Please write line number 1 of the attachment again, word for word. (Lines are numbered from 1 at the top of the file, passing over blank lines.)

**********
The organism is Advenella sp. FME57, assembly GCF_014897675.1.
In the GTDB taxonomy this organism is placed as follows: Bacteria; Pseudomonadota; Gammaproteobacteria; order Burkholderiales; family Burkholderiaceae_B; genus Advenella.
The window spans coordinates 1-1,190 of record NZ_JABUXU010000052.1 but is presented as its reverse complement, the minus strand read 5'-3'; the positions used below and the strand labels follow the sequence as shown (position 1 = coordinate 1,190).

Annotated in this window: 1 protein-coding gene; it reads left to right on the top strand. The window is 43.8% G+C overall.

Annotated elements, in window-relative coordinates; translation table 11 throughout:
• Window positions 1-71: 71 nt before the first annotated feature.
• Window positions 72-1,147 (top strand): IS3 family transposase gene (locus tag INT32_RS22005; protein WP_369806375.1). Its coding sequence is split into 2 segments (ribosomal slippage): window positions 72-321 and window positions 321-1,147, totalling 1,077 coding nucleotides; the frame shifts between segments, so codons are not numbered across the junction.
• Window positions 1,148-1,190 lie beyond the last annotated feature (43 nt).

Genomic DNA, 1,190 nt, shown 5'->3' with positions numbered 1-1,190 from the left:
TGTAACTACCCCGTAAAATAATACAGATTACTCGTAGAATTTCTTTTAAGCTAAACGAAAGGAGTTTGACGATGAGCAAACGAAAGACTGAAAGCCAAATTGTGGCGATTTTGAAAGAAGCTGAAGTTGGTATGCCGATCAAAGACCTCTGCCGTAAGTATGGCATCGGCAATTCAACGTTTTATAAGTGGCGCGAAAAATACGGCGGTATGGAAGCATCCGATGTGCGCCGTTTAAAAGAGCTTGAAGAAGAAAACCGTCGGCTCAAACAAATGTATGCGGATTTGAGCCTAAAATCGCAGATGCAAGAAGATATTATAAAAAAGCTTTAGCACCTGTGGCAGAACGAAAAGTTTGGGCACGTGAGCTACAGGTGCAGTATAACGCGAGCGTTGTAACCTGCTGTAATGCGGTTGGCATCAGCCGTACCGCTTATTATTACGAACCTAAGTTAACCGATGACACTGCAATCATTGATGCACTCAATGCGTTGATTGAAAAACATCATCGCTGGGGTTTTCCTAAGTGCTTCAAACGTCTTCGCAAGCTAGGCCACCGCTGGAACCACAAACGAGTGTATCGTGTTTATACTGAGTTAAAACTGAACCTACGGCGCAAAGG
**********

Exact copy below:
The organism is Advenella sp. FME57, assembly GCF_014897675.1.